Orioles to honor Frank Robinson on uniforms

February 20th, 2019

SARASOTA, Fla. -- The Orioles will honor late icon Frank Robinson during Grapefruit League play and will continue to do so throughout the season, with a patch on the sleeves of their uniforms. The patch features Robinson's No. 20 in orange against a black background.

Robinson, who passed away on Feb. 7 at age 83, spent nearly a quarter of his four-decade Major League career with Baltimore, serving separate stints as a player, manager and coach. Among his many accomplishments, Robinson won the Triple Crown and the American League MVP Award with Orioles in 1966, led the club to World Series titles in '66 and '70, and was the first black manager in franchise history. He was inducted into the Hall of Fame on the first ballot in 1982 and ranks among the franchise leaders in on-base and slugging percentage, among other categories.

“I was a kid when he was manager of the Giants, and that’s when I started loving baseball,” Orioles manager Brandon Hyde said. “I have so much respect for what he’s done in the game, and how much he means to the city of Baltimore as well as the other cities he played and managed in. That was a tough day when he passed away. My heart goes out to his family. I know how much he impacted so many people, not just in the game but in life in general.”

The Robinson patch will make the right sleeve of the Orioles’ jersey a crowded place come Opening Day. All 30 Major League teams will wear special “MLB 150” patches on their right sleeves for the entire 2019 season, and the Orioles are no exception. The MLB 150 strips, meant to honor the 150th anniversary of the 1869 Red Stockings, will be located below the Robinson logo and wrap around the arm.

Spring rotation

Competition for the Orioles fifth starter job is set to begin immediately, with the club tabbing right-hander Yefry Ramírez to start Saturday’s Grapefruit League opener against the Twins.

The club has not revealed who will follow Ramirez, whose pitch count figures to be limited.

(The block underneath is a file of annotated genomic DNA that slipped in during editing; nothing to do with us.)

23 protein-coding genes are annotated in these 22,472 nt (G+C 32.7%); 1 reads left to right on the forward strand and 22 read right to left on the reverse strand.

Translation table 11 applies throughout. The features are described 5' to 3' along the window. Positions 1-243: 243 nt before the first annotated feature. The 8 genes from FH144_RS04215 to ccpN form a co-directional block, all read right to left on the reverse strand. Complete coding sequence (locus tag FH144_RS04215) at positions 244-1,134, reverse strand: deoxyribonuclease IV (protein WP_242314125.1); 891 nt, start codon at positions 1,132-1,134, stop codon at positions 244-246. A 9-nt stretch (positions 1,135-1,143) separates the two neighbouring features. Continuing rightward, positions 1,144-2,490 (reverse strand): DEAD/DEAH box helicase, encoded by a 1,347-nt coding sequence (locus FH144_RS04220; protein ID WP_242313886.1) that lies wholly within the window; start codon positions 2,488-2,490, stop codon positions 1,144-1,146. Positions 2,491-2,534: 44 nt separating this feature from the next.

What’s clear is that after nearly two weeks of side sessions, the 1:05 p.m. ET opener at Ed Smith Stadium will provide Hyde and his staff their first in-game looks at a group of hurlers, including Ramirez, who went 1-8 with a 5.92 ERA in 17 games (12 starts) as a rookie in 2018.

“I’m impressed and excited to watch him,” Hyde said. “I think talking with him, looking at his stuff, I think he wants to improve his command and be more aggressive in the zone. Not shy away from contact and attack hitters. That’s what I’m looking for.”

Other candidates for the fifth starter spot include right-handers , , Luis Ortiz, Dillon Tate, and southpaws Josh Rogers and John Means.

“There are not a whole lot of opportunities out there, so I’m very thankful for that and hopefully things go well," Ramirez said. "I think (starting the first game) is very important.”

Machado reaction

Right-hander Alex Cobb was one of several Orioles to react positively to the news of former teammate Manny Machado's record 10-year, $300 million contract with the Padres.

“Obviously he got the deal he was looking for,” Cobb said. “I wish the process went a little quicker. That’s what’s been frustrating for a lot of people, the time it’s taking. It’s getting close to cutting into getting prepared for the season. But overall, I think Manny did really well. He got what he was looking for. He signed the richest contract in history so it’s hard to find many faults with it.”

Cobb, though, stopped short of saying the deal was enough to alleviate concerns about the slow-moving free-agent market. It took Cobb until after camp opened last year to ink his four-year, $57 million pact with the Orioles.

“I don’t think you can look at one deal and say, 'We’re fixed,’" Cobb said. “There are still a lot of issues going on. There are still three All-Star, MVP, World Series champion, Cy Young-types looking for jobs. ... I think there are very deserving and talented big league players who have had to settle for Minor League deals this year. To say that it’s all set and both sides are content at how free agency has gone, after one good deal, isn’t responsible to say.”

Around the horn

• Non-roster infielder Jack Reinheimer was back on the field a day after being struck in the left biceps with a pitch during live batting practice. The resulting contusion is not considered serious.

• Without going into specifics, Hyde said he received good news about catcher Jesus Sucre, who has yet to arrive in camp due to visa issues. Sucre was signed to a Minor League deal earlier this month to compete for a job, but he remains in his native Venezuela.